Last year, Jon Lugbill ran the Richmond Marathon for the first time in 22 years. He hasn’t had the opportunity to run it before, since he’s been the race director since 1998.
But with the COVID-19 pandemic forcing the marathon to relocate and take place over multiple weeks, he was able to.
It wasn’t on the streets of downtown Richmond. He didn’t run past VCU’s campus or through the Fan, but that didn’t matter. Lugbill said being able to participate in the event was “an added bonus.”
The marathon and its shorter races — the half marathon and 8K — were held over a 16-day span on the Capital Trail in 2020 with 5,500 people taking part during the time the course was open.
“We were able to kind of keep our word with our runners,” Lugbill said of last year’s race. “I think we’ve built up a lot of trust with our runners to kind of do what we said we’re going to do, and do it in a way that also kept them healthy and kept us healthy.”
On Saturday morning, the road races return to the heart of Richmond on the course that’s become a tradition. The marathon’s starting line has returned to Grace Street and the finish is back at Brown’s Island by the James River.
“Our staff might have a few tears, some of our volunteers maybe, because we’re happy to be doing what we do,” Lugbill said.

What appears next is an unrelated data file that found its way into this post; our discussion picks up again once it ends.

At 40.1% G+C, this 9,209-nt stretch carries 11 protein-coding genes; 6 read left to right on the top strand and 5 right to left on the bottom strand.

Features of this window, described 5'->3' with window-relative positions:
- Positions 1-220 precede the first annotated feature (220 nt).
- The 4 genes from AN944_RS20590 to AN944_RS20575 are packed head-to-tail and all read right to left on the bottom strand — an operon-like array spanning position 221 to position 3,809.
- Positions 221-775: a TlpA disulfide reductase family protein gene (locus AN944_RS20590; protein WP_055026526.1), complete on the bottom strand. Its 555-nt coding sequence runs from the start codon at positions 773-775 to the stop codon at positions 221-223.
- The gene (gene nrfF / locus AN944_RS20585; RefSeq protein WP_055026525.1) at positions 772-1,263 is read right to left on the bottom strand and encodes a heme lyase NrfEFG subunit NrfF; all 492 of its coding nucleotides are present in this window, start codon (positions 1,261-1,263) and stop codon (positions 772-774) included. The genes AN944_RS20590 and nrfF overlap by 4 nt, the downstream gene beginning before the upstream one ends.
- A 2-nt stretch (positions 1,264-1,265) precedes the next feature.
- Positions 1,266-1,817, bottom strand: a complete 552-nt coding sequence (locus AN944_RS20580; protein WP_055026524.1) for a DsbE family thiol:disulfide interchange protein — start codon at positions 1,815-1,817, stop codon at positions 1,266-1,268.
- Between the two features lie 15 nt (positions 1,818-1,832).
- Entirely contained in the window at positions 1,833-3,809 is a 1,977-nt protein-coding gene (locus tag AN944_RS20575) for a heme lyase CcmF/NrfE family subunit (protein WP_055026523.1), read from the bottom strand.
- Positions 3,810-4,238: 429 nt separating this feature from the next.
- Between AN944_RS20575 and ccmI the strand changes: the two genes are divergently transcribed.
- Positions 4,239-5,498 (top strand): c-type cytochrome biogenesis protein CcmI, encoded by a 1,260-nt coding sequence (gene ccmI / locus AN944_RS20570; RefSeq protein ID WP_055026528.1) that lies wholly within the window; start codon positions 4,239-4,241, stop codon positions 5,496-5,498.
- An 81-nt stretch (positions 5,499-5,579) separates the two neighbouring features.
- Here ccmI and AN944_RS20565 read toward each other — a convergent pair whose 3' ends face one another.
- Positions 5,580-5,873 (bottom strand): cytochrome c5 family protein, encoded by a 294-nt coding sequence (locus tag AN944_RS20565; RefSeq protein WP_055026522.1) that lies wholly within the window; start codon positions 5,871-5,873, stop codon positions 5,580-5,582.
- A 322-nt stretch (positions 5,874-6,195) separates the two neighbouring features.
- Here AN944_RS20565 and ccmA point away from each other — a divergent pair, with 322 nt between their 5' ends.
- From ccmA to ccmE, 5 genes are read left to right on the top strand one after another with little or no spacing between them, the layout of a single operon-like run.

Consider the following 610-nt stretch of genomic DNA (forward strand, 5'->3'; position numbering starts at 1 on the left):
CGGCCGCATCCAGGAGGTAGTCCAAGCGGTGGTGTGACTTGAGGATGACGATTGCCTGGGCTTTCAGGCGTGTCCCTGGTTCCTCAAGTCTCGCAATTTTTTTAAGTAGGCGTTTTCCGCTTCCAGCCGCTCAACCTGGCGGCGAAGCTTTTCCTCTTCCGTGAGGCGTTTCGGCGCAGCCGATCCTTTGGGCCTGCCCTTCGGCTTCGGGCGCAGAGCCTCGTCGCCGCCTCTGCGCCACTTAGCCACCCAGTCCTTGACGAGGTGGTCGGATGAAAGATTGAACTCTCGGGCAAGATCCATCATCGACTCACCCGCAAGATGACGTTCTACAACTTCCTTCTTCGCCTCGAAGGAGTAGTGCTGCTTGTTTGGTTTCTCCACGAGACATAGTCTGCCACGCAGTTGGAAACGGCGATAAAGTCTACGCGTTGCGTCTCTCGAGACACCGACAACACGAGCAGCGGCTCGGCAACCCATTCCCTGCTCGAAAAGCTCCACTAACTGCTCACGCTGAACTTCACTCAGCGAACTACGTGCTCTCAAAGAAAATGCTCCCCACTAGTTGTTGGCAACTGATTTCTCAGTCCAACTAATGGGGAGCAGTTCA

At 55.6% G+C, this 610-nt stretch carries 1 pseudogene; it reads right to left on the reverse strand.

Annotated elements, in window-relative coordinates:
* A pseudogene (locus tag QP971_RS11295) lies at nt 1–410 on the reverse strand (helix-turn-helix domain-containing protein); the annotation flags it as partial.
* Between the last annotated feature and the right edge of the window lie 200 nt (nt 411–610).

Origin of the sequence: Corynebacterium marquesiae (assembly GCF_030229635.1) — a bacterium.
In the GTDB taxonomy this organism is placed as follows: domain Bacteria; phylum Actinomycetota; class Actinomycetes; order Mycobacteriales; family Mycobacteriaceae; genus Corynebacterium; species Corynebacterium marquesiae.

This year, there will be an expected 14,500 runners in the marathon, down from 19,000 in 2019. The decline in attendance is to be expected as other marathons around the country, including the Boston and Chicago marathons, had fewer runners than in previous years — Lugbill said Richmond’s decline in participation is less than other events.
Though the marathon is back in its usual setting, there are still a few things that will look different than in previous years. There won’t be prize money for the top finishers, and the annual race expo will be held outdoors at the Richmond Raceway.
“I think the No. 1 thing is people know more about how to stay safe being outdoors,” Lugbill said. “People know more about how COVID-19 spreads, and so being outdoors is a huge factor in reducing spread.”
The race also raised the minimum age of volunteers for this year’s event to 12, because that is the youngest age that can be fully vaccinated at the moment. All volunteers handing out water along the race course will be wearing masks as well in an effort to avoid transmission of the virus.
They will also space out the finisher’s corral at the end of the race, still handing out blankets and medals, just not in a confined space as usual.
The day begins with the 8K on Saturday at 7 a.m., and continues with the half marathon start at 7:30 and finally the marathon start at 7:45 a.m.